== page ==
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Local photographer disgusted with illegal dumping


Furniture and household items are seen dumped along Lady Slipper Road.

Doug Cook is always looking for some great scenery to photograph. But there was nothing picturesque about the mess he found on Lady Slipper Road this week.

The photographer and tour guide was walking his dog Tuesday along the backcountry road just west of Corner Brook. It is a fairly typical form of exercise for the Corner Brook man and his pet. Unfortunately, illegal dumping is also familiar.

The unsightly messes in this area have been a problem for years, but Cook feels there has been an increase since the landfill in Wild Cove adopted its new electronic pay system.

About 1.5 kilometres in the road often used by walkers, all-terrain vehicle operators and anglers, there was furniture and other household items dumped along with clothes and regular everyday garbage like cans and bottles.

Cook described it as looking like somebody emptied an apartment there.

Off in a different area of Lady Slipper Road was another pile of garbage. Within this mess was stuffed animals, clothes, insulation and other discarded household items.

“It is just disgusting,” he said. “It is pure laziness, as far as I am concerned.”

While he has seen garbage in the area before, he said it has been more of a problem recently.

The Western Regional Waste Management authority implemented an electronic card pay system at the Wild Cove landfill site earlier this year. People are being charged at a base rate of $40.12 — which translates into roughly $10 per half-tonne pickup truck’s partial load.

“What they are charging is pennies,” Cook said. “All they hear is it will cost them money so they won’t go (to the landfill). The dollar signs roll up, and they don’t figure out how much it is actually going to cost.”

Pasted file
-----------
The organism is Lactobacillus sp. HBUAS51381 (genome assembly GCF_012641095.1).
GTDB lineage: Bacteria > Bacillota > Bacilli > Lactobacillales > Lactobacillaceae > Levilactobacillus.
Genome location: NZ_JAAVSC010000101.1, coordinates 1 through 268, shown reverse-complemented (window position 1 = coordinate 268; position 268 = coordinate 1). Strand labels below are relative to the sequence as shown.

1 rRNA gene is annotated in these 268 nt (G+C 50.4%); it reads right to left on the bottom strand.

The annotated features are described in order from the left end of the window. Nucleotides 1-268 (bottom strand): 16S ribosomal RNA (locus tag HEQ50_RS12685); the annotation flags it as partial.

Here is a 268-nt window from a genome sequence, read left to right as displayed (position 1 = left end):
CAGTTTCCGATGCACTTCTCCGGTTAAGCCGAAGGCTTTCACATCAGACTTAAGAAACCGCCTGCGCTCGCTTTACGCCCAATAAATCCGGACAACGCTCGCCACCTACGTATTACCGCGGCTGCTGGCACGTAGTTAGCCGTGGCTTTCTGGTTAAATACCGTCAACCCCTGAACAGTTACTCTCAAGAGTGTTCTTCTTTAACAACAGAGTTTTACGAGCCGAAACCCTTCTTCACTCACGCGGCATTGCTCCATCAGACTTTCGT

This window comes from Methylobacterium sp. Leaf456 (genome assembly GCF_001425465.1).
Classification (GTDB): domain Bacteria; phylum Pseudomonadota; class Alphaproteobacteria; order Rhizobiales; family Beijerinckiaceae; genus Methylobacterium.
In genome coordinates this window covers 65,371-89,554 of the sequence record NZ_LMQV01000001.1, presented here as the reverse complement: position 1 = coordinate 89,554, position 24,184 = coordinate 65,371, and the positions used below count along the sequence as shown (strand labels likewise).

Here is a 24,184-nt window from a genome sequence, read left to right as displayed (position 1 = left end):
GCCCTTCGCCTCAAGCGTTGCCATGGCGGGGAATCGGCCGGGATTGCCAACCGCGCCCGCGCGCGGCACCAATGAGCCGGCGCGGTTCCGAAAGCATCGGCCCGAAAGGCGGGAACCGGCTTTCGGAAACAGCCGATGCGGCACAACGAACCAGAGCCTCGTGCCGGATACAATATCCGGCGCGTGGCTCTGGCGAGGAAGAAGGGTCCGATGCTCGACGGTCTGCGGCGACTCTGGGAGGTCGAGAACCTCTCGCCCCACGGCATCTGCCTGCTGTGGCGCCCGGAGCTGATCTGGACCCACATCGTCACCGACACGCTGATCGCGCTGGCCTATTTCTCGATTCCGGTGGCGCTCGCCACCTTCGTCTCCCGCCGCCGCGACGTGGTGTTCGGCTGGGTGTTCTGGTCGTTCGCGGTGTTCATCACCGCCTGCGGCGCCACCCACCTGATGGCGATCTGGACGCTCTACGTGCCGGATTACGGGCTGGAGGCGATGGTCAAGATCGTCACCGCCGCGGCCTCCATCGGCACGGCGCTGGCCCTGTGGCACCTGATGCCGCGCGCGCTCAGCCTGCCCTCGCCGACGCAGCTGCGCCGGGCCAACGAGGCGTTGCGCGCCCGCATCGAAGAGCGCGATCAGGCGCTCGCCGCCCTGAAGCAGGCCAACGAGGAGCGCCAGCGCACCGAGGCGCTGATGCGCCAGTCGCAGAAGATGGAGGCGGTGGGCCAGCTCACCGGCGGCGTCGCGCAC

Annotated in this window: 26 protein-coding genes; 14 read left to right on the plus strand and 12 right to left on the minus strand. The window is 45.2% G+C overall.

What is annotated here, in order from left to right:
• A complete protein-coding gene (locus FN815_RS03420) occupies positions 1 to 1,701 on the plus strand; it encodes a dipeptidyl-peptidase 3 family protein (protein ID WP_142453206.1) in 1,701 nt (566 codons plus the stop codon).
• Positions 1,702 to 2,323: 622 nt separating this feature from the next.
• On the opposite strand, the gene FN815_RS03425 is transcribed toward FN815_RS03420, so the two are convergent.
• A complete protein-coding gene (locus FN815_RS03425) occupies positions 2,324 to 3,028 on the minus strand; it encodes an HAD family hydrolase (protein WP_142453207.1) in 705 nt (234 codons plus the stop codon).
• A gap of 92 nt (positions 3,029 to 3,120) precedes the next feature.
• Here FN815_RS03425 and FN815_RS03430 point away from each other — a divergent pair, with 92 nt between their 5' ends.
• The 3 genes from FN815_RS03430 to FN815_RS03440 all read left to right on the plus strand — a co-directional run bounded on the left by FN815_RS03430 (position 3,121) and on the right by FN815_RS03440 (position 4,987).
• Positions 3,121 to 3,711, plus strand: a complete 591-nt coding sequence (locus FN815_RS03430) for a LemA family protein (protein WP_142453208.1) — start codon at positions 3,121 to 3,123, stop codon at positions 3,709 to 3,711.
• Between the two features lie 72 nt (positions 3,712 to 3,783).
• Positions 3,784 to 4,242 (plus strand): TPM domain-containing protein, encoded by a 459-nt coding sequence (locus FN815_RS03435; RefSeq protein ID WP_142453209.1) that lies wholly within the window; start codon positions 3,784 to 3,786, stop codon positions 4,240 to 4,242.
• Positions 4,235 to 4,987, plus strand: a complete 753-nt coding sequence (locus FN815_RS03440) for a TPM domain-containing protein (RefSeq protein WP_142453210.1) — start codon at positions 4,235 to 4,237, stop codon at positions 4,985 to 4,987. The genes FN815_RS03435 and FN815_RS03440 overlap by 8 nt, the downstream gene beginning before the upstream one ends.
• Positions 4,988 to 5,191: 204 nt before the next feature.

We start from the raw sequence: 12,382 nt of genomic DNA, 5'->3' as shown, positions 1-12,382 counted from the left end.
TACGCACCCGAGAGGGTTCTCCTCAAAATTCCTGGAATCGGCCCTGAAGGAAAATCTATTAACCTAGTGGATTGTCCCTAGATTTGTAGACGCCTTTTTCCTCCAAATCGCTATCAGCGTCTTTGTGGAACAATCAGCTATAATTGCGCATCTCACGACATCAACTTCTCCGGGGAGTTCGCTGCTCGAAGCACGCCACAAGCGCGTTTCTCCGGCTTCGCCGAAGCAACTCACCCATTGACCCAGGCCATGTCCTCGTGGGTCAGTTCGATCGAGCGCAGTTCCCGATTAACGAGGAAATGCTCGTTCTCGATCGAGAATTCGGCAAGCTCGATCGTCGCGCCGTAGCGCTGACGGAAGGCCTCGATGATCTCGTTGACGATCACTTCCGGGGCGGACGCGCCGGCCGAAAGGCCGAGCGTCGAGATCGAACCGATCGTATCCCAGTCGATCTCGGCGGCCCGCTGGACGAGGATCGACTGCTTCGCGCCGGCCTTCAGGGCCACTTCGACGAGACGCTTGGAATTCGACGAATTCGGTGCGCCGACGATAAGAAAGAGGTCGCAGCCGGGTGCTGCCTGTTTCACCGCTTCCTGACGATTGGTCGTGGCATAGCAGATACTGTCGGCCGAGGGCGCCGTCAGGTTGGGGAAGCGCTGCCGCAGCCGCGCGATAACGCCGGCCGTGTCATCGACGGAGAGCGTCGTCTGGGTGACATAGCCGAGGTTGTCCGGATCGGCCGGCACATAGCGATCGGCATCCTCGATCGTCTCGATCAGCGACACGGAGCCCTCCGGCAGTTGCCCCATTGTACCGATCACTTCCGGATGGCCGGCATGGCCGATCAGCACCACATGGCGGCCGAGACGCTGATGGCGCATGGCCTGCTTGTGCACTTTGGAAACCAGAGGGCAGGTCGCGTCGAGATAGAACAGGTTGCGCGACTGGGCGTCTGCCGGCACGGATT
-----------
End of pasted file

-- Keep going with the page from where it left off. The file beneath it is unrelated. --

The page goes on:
Adding to Cook’s concern is people have been catching the discarded items on fire. There are a number of piles of charred remnants around the heavily forested area.

He would like to see cameras set up to catch the culprits. He expects the illegal dumping will continue until people start getting caught and fined.

Within the garbage, there was a Newfoundland Power contract with the identity and personal information of a man. When contacted, he denied responsibility, claiming no knowledge of how it got there. He said he moved at least twice in the past couple of years.

Western Regional Waste Management authority board chair Don Downer, who previously said he expected there may be an increase in illegal dumping as a result of the new system, said there has been no evidence there actually has been. He said he has gotten very few complaints — noting Lady Slipper Road was inundated with garbage during the same time last year.

“People are beginning to change their view on the fee that is being charged,” he said.

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